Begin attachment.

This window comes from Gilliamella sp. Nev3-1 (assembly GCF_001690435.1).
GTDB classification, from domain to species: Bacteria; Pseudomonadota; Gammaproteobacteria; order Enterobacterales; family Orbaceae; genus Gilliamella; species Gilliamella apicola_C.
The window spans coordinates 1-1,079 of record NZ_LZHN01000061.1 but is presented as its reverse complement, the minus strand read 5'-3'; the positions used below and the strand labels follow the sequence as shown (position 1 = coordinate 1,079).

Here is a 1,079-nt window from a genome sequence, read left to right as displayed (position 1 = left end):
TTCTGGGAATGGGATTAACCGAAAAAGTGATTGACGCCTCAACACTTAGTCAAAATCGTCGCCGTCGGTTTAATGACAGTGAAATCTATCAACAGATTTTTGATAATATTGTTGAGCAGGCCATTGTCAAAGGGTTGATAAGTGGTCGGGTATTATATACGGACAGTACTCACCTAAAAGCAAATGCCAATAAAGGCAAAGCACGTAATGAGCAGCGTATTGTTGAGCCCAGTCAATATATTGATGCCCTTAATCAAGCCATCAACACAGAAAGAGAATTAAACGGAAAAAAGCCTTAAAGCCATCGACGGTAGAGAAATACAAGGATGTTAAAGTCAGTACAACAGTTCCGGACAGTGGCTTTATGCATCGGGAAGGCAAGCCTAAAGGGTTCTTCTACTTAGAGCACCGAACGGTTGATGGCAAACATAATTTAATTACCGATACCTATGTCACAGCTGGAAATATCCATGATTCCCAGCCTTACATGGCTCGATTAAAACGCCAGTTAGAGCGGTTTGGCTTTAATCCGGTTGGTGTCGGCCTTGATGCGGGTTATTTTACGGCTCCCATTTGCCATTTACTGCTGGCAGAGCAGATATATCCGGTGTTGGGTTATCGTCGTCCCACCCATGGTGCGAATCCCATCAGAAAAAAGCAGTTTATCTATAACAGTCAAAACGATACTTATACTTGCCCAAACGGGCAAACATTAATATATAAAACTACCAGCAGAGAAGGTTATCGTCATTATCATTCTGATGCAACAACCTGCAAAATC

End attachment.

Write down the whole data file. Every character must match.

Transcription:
This window comes from Gilliamella sp. Nev3-1 (assembly GCF_001690435.1).
GTDB classification, from domain to species: Bacteria; Pseudomonadota; Gammaproteobacteria; order Enterobacterales; family Orbaceae; genus Gilliamella; species Gilliamella apicola_C.
The window spans coordinates 1-1,079 of record NZ_LZHN01000061.1 but is presented as its reverse complement, the minus strand read 5'-3'; the positions used below and the strand labels follow the sequence as shown (position 1 = coordinate 1,079).

Here is a 1,079-nt window from a genome sequence, read left to right as displayed (position 1 = left end):
TTCTGGGAATGGGATTAACCGAAAAAGTGATTGACGCCTCAACACTTAGTCAAAATCGTCGCCGTCGGTTTAATGACAGTGAAATCTATCAACAGATTTTTGATAATATTGTTGAGCAGGCCATTGTCAAAGGGTTGATAAGTGGTCGGGTATTATATACGGACAGTACTCACCTAAAAGCAAATGCCAATAAAGGCAAAGCACGTAATGAGCAGCGTATTGTTGAGCCCAGTCAATATATTGATGCCCTTAATCAAGCCATCAACACAGAAAGAGAATTAAACGGAAAAAAGCCTTAAAGCCATCGACGGTAGAGAAATACAAGGATGTTAAAGTCAGTACAACAGTTCCGGACAGTGGCTTTATGCATCGGGAAGGCAAGCCTAAAGGGTTCTTCTACTTAGAGCACCGAACGGTTGATGGCAAACATAATTTAATTACCGATACCTATGTCACAGCTGGAAATATCCATGATTCCCAGCCTTACATGGCTCGATTAAAACGCCAGTTAGAGCGGTTTGGCTTTAATCCGGTTGGTGTCGGCCTTGATGCGGGTTATTTTACGGCTCCCATTTGCCATTTACTGCTGGCAGAGCAGATATATCCGGTGTTGGGTTATCGTCGTCCCACCCATGGTGCGAATCCCATCAGAAAAAAGCAGTTTATCTATAACAGTCAAAACGATACTTATACTTGCCCAAACGGGCAAACATTAATATATAAAACTACCAGCAGAGAAGGTTATCGTCATTATCATTCTGATGCAACAACCTGCAAAATC